CTX 1300 Forum banner

21 - 40 of 62 Posts

·
Super Moderator
Joined
·
5,622 Posts
Maybe a service manual is in order for the future if you plan to do much adding on this bike.
I looked in the SM and the rear combination light removal is in a different section than I expected... in the Frame/Body Panel/Exhaust system parts removal section in the front (pg 2-5 -> 2-6). You have to remove the rear center cowl (top part that runs over the light assembly) first. 4 bolts you can see when the seat is removed, then it should slide a bit to the rear and lift off (tabs latch into the light assembly). The rear center cowl base is what that center cowl bolts onto and is what the rear combination light is bolted to. Looks like you should be able to remove the rear combination light without removing the rear center cowl base from the bike. You will need to unplug (just back of the gas tank under the seat) and un-clip the rear combination light cable from the plastic baffle that it is clipped to and also the 2 pin license light plug. Then there are 2 bolts under the seat that are in recesses of the rear plastic beam that goes across, one on each side, and the rear combination light should pull off. From looking at the drawn pictures in the SM (not photos as I would prefer) it looks like that rear combination light is a single unit and you may not even be able to replace the LED elements individually. Remember, this bike has no "bulbs" in the classic sense but all lights are LED and are likely mounted to a circuit board backing them. You may end up having to replace the entire rear combination light. :(
 

·
Super Moderator
Joined
·
5,622 Posts
Thanks... I feel Welcomed!...As you see from my response to csdexter, I think I've located the problem. After following his good and detailed instructions, I found that both rear turn LEDs are not lighting up after hooking them up individually to the battery. I did tap into the harness under the seat as I have done in the past with my other bikes...never had a problem. But for some reason it didn't go to well with the CTX1300. I'm assuming its because of the bikes LED set up but I'm not sure. I'll contact CD next week and hope they might have an answer. Can the LED's be replaced individually??
Thanks for the good advice. By the way the Flashers up front work OK when I turn on the Emergency Flasher switch.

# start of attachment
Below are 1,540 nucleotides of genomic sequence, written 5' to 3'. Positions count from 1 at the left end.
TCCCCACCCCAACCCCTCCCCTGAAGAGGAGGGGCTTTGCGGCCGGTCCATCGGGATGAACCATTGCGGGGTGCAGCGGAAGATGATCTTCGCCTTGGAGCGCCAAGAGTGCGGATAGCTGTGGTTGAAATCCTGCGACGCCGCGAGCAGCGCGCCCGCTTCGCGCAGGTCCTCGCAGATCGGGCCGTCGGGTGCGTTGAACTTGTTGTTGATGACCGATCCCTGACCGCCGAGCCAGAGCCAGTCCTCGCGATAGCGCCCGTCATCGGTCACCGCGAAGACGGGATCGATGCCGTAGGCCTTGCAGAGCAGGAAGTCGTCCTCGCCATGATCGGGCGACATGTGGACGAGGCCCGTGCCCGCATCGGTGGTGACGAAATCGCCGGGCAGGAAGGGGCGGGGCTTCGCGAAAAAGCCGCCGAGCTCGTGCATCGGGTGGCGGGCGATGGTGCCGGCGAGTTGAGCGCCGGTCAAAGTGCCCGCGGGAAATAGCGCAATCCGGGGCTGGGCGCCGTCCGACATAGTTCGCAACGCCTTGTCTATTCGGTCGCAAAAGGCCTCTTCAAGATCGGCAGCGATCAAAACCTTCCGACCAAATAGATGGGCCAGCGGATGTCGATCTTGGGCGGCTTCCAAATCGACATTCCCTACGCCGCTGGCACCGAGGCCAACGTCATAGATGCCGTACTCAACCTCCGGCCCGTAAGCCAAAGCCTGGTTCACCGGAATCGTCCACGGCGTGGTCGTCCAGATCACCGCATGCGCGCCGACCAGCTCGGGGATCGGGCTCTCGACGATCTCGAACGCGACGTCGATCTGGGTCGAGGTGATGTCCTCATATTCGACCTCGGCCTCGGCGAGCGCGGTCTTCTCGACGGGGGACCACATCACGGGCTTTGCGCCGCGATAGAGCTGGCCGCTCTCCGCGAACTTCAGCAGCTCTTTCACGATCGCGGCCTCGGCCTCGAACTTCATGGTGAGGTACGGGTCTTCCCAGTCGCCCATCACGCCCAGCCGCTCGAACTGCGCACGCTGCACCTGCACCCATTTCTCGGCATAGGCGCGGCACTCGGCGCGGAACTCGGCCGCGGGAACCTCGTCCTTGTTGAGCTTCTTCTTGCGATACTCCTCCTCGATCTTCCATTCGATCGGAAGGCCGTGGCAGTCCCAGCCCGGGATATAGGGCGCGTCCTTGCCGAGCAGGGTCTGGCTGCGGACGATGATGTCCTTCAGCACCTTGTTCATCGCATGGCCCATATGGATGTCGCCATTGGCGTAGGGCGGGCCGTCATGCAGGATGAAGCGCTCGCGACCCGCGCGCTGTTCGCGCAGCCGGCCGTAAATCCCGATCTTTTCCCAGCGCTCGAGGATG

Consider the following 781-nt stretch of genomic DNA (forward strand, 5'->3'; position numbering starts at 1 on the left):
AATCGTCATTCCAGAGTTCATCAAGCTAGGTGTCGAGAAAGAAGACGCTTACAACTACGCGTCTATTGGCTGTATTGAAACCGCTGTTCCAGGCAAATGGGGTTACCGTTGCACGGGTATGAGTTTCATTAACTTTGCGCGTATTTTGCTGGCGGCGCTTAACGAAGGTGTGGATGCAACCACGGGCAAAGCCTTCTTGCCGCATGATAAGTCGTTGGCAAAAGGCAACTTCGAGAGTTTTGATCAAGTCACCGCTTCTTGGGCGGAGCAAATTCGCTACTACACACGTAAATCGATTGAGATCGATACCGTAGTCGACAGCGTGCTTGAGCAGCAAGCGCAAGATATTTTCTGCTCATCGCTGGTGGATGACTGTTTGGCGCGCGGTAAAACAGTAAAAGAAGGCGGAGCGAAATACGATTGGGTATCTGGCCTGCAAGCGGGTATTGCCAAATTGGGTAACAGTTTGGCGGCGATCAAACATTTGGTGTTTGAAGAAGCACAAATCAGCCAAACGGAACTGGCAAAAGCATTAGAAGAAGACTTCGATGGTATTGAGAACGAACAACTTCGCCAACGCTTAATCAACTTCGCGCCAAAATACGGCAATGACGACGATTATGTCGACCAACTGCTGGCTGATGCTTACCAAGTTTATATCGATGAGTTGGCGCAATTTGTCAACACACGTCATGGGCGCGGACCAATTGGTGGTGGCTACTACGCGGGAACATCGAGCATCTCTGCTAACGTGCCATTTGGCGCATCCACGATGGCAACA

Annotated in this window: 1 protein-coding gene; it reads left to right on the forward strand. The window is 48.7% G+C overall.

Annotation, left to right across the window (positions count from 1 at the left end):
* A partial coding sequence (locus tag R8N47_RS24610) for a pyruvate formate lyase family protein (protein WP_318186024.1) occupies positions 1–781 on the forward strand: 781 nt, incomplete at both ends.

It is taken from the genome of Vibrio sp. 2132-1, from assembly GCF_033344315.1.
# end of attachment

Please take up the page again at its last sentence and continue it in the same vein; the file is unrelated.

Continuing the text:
I've known a lot of riders who tap right into the factory wires to power something with no issues. But I've never had such luck, and is why I no longer do that. Since my Wing (on which I had to repair the factory main lights wire harness for this same kind of thing) I fashion a plug-n-play harness to insert between factory connectors and then only tap off "signal" wires to run relays that power my add-ons. no risk that way. This bike is very different than other bikes that came before with the all-LED system and the electronics are likely very sensitive to what is tapped in. You may be onto something thinking the new module may have mess things up with the turn LEDs.
 

·
Registered
Joined
·
22 Posts
Bob, those were excellent instructions thanks very much for the clarity. I think you're right the rear combination light is in fact a single unit. Replacing that part cost about $350 plus any labor if I decide to take the bike into the shop and have them do it there. That sure was a costly mistake on my part. It only proves how right you are about not tapping into existing wires. Unfortunately, it would take me several weeks to put together the type of harness that your recommending. I know that there are other types of harnesses out there. Any ideas of what might be a good replica to yours ? I'll keep the forum posted about how this all turns out in the end including Custom Dynamics triple play unit after speaking with their tech support people. I would hate to see others have the same problem.:(:mad:at myself
 

·
Registered
Joined
·
446 Posts
For technical completeness, here is where the flasher "relay" (misnomer as it's solid state on the CTX1300) is located [hi-res]:

(this is the right side of the bike, exactly behind the right side cowling, the one with the Honda logo. The flasher relay is the square box behind the two translucent wires going North-South.)

The rear combination light is unfortunately a single unit, in what Honda is concerned. The headlight unit at the front appears to have screws and other removable fasteners -- assuming the rear light follows the same idea (and isn't just glued shut all around), you should be able to take it to an electronics workshop to have it diagnosed. Depending on what's toasted, you may be able to get away for far less than the 350USD you'd pay for a brand new complete part.


For the future, on any light fixture involving LEDs (including vehicle or stationary ones), unless you know its internal design, don't assume anything and don't attempt to splice into any wire. LEDs work a lot different to filament bulbs and it's very easy to damage either them or their dedicated power supply if the wrong connections are made.

In general (and if you don't believe me, ask anybody who's been pulling a trailer for years), it's a bad idea to attach any extra load to any OEM wires (regardless whether the bike has bulbs or LEDs). Use a separate power wire and a relay (or relays, if more circuits are involved) to trigger your extra loads and you should be out of trouble for a long time.
 

·
Registered
Joined
·
22 Posts
For technical completeness, here is where the flasher "relay" (misnomer as it's solid state on the CTX1300) is located [hi-res]:

(this is the right side of the bike, exactly behind the right side cowling, the one with the Honda logo. The flasher relay is the square box behind the two translucent wires going North-South.)

The rear combination light is unfortunately a single unit, in what Honda is concerned. The headlight unit at the front appears to have screws and other removable fasteners -- assuming the rear light follows the same idea (and isn't just glued shut all around), you should be able to take it to an electronics workshop to have it diagnosed. Depending on what's toasted, you may be able to get away for far less than the 350USD you'd pay for a brand new complete part.